Now my daughter wants to do it every time we travel. 

By Jennifer Wolff
Henrik Sorensen/Getty Images

Last Year my friend Marcy, a flight attendant who had been donating clothes and time to charities in Ecuador for several years, invited our family to go along on an upcoming trip to Quito. But there was a caveat: Anyone who joined her had to volunteer with a group of disadvantaged children in one of the city’s poorest neighborhoods.

“I want the kids to have stuffed animals,” announced my 8-year-old daughter, Zoë. “Every kid needs one for when they’re scared and can’t sleep.”

And that’s how Zoë ended up in front of several dozen wide-eyed Ecuadorean schoolchildren at Comedor San Bonifacio, a free or reduced lunch program in Quito. Without speaking a word of Spanish, she taught them how to make stuffed puppets from socks, pillow filling, rubber bands, and googly eyes, which we had purchased online and packed in our suitcases.

Zoë held a sock above her head, spun around so everyone could see, stuffed it, made arms and legs by tying off the corners with rubber bands, and formed a head and tail by tying off the top and bottom of the sock. “See,” she said to the children. “A puppy. Ruff, ruff.”

They laughed. But still no one knew what to do. Zoë sat with each child and showed, step by step, how to construct their new toy. One boy used the entire sock to make a snake. A girl fashioned a bunny. Soon the whole room got the hang of it and started sticking googly eyes and glitter gems not just on their sock puppets but all over their smiling faces.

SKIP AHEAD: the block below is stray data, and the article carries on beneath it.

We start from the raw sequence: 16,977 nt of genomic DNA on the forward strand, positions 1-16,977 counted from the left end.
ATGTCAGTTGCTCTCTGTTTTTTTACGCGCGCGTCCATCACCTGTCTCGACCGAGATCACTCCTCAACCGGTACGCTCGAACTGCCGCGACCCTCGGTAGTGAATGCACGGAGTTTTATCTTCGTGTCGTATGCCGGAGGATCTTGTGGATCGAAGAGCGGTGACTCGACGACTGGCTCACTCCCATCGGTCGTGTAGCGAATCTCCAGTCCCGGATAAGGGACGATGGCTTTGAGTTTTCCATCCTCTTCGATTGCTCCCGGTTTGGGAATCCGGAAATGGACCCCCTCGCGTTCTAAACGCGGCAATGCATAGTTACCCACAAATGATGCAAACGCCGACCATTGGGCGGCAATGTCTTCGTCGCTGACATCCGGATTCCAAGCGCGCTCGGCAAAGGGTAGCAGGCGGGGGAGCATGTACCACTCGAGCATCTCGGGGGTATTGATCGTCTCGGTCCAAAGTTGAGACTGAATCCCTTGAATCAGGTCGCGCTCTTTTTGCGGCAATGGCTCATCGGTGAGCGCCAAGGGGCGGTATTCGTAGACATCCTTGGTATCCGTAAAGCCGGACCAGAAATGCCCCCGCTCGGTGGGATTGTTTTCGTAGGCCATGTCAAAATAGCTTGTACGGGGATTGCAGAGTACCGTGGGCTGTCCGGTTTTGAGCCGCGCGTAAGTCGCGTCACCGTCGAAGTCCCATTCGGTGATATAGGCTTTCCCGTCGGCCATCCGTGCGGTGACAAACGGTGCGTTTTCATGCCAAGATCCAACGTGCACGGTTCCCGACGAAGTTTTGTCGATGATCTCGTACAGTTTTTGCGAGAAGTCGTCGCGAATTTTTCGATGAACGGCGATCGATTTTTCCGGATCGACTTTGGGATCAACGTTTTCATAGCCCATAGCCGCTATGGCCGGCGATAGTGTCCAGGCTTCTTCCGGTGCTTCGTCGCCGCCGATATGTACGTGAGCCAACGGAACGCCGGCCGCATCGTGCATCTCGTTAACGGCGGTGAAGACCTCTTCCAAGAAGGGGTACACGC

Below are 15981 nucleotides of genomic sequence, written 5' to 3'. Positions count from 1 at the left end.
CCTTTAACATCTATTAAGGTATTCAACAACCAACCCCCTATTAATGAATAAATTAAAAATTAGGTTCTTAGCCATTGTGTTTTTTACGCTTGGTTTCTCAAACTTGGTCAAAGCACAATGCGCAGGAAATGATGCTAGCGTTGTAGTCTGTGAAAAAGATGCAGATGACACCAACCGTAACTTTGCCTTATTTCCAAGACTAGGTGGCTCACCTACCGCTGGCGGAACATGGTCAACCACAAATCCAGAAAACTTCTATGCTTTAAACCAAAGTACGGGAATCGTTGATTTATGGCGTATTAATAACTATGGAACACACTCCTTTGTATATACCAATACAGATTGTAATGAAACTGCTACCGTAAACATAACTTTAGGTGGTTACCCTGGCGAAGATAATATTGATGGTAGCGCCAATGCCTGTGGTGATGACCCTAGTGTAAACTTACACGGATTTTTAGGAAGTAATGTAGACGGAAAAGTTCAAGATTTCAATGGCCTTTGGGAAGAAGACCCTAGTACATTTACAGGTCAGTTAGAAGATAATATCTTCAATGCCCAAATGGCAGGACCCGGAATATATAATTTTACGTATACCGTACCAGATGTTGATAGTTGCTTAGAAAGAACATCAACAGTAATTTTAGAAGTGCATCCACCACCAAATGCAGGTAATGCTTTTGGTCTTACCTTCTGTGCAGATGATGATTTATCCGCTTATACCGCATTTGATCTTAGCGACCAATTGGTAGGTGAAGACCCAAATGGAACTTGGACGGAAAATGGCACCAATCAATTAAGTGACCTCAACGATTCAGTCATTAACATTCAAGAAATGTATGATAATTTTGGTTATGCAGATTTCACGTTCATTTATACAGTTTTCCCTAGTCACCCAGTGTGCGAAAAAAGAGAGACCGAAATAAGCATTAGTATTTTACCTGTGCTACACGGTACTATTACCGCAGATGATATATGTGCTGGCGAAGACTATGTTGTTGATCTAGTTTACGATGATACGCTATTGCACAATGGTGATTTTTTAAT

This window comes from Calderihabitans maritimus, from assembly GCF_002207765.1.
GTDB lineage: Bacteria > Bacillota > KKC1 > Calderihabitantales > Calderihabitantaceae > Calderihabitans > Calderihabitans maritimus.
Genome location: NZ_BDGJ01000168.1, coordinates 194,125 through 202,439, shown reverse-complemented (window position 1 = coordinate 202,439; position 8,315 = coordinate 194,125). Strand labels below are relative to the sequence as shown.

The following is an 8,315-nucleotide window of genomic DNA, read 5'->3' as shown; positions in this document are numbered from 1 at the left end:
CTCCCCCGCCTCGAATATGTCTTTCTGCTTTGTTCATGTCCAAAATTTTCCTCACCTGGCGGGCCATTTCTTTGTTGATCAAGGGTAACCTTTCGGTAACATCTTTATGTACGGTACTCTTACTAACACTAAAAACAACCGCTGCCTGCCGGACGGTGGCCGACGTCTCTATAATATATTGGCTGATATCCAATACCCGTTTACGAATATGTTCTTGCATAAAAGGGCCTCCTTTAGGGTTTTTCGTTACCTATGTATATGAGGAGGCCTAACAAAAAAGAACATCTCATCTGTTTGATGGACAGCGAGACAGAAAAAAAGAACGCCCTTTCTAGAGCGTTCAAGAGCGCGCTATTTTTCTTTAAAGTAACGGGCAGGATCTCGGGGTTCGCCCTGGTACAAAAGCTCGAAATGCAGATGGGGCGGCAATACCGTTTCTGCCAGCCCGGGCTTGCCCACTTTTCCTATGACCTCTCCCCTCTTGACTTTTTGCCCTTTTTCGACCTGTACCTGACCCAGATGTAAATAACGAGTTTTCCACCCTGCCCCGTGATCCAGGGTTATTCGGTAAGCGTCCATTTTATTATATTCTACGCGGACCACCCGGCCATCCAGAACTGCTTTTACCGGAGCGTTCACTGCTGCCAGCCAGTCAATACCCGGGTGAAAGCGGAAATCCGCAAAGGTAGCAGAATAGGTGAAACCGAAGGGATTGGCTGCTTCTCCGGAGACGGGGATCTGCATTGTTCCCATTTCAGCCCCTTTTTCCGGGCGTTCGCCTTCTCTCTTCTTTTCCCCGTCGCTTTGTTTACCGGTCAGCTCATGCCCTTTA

Later, we visited the home of one of the children. Zoë has a natural instinct for giving back. She sells lemonade every summer to raise money for a local animal shelter and contributes her own money to various causes at our temple. But she had never come face-to-face with true poverty.

At first, this family’s home didn’t seem that bad—they had a TV and a toilet, albeit without a seat. But then we walked into the kitchen, with damp dirt floors and a ceiling that dripped dirty water. Torn clothes hung from rusted water pipes. Light from a single exposed bulb lit the entire house, which was just two small rooms.

Zoë didn’t say much after that. I wondered if she had really absorbed what she’d seen, if she’d appreciated the difference between her life and those of these impoverished children. She never spoke of how little they had, how hungry they’d been when she helped ladle their soup and pour their drinks at lunch.

But then a few weeks ago, I cleaned out Zoë’s closets and dresser—so many clothes that no longer fit, so many toys she had outgrown. “What should we do with all this stuff?” I asked her.

“Give it to Ecuador, Mommy,” she told me. “Those kids really need it.”

We both are holding on to the idea that it’s important to give back when we travel, even if it’s just for a day or a few hours. So when we go on our next trip, we will find someone like Marcy to guide us toward the need.

To Give Back When You Travel

  1. Bring donations in your suitcase. Packforapurpose.org compiles lists of what items are most needed in the country you’re visiting.
  2. Set aside one day of a larger trip for volunteering instead of hitting a tourist attraction. Giveadayglobal.org pairs families with local charities and communities in need in many countries. 
  3. Support local artists with your souvenir shopping. Ask your hotel’s concierge for ideas on where your dollars will help the most.